Use Virtual Network service endpoints and rules for Azure Database for MySQL
Virtual network rules are one firewall security feature that controls whether your Azure Database for MySQL server accepts communications that are sent from particular subnets in virtual networks. This article explains why the virtual network rule feature is sometimes your best option for securely allowing communication to your Azure Database for MySQL server.
To create a virtual network rule, there must first be a virtual network (VNet) and a virtual network service endpoint for the rule to reference. The following picture illustrates how a Virtual Network service endpoint works with Azure Database for MySQL:
This feature is available in all regions of Azure where Azure Database for MySQL is deployed for General Purpose and Memory Optimized servers.
Terminology and description
Virtual network: You can have virtual networks associated with your Azure subscription.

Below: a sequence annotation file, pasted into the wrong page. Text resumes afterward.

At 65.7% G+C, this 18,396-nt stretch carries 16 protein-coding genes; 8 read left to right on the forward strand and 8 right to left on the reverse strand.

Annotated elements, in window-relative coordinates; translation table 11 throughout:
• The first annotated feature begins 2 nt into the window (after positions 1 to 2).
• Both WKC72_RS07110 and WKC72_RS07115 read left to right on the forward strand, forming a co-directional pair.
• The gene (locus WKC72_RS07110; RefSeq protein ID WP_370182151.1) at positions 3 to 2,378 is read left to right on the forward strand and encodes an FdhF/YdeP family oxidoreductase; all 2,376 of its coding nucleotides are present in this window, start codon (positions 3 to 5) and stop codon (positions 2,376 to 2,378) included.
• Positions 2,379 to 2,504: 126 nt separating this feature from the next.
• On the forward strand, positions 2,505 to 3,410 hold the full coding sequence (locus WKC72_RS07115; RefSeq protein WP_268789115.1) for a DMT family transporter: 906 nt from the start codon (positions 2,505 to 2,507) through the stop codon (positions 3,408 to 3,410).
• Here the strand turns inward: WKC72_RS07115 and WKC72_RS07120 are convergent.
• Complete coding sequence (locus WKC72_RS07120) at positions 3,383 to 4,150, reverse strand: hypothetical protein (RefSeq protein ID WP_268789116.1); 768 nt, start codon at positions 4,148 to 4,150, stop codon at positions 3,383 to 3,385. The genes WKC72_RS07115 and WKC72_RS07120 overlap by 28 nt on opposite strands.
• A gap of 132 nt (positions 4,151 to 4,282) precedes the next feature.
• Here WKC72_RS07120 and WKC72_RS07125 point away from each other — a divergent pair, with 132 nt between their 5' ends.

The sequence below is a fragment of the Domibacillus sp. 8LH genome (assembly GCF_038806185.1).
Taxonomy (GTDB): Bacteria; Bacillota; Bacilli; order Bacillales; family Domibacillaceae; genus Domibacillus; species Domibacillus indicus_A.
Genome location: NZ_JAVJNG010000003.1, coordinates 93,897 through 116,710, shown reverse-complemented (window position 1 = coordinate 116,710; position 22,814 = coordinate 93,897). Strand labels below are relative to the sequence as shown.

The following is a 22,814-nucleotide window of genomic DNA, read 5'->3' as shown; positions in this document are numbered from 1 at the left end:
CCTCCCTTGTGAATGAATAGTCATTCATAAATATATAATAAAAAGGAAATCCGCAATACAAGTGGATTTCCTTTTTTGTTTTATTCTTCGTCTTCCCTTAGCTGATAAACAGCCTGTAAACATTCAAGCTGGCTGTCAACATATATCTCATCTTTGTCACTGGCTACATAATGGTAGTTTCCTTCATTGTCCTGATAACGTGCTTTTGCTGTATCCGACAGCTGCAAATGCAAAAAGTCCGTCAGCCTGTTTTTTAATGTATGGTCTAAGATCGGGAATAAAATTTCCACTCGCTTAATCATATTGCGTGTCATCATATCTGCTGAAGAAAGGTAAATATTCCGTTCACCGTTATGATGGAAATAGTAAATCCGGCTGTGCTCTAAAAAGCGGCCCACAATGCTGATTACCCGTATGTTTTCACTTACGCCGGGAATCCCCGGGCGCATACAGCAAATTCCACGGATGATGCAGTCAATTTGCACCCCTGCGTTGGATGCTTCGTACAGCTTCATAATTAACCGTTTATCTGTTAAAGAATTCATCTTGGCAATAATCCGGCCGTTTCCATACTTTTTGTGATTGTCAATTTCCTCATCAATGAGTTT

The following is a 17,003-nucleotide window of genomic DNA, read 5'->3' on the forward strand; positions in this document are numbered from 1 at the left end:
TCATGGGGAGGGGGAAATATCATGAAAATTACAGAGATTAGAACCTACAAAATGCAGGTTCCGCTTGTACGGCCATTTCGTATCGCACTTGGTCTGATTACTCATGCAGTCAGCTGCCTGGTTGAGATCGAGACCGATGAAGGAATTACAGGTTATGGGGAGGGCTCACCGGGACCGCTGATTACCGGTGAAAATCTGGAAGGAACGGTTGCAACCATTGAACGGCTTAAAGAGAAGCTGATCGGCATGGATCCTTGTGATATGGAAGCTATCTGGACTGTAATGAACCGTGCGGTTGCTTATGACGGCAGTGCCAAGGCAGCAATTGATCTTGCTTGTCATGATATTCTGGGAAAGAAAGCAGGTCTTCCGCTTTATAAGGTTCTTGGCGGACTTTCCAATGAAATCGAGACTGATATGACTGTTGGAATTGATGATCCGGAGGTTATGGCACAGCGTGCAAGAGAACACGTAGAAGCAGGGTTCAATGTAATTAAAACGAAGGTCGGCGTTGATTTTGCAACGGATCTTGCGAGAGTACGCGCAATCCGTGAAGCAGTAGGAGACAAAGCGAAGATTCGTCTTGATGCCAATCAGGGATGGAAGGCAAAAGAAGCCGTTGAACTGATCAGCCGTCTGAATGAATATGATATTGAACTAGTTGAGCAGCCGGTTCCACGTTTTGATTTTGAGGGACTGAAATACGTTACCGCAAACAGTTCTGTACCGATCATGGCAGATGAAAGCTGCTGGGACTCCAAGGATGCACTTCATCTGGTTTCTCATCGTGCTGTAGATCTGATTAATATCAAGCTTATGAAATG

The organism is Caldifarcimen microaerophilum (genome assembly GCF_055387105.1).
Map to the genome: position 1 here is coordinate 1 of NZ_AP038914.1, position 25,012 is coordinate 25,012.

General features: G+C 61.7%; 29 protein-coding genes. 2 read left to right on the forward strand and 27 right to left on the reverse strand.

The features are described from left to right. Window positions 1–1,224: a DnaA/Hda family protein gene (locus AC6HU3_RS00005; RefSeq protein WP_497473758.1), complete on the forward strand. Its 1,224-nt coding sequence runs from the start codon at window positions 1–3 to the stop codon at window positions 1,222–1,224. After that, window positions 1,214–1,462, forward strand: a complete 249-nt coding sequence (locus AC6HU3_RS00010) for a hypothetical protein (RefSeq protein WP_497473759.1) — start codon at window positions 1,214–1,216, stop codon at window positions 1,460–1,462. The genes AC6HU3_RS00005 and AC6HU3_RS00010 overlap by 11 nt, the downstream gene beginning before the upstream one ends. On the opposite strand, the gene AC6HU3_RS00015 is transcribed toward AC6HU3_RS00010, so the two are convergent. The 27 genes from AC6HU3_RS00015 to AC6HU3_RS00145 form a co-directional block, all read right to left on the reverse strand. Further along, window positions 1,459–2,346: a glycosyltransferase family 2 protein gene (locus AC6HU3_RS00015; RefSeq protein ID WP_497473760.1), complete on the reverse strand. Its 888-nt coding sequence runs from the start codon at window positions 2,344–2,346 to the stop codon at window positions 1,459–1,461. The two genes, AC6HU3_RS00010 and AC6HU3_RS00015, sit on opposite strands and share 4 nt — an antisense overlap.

Subnet: A virtual network contains subnets. Any Azure virtual machines (VMs) that you have are assigned to subnets. One subnet can contain multiple VMs or other compute nodes. Compute nodes that are outside of your virtual network cannot access your virtual network unless you configure your security to allow access.
Virtual Network service endpoint: A Virtual Network service endpoint is a subnet whose property values include one or more formal Azure service type names. In this article we are interested in the type name of Microsoft.Sql, which refers to the Azure service named SQL Database. This service tag also applies to the Azure Database for MySQL and PostgreSQL services. It is important to note when applying the Microsoft.Sql service tag to a VNet service endpoint it will configure service endpoint traffic for all Azure SQL Database, Azure Database for MySQL and Azure Database for PostgreSQL servers on the subnet.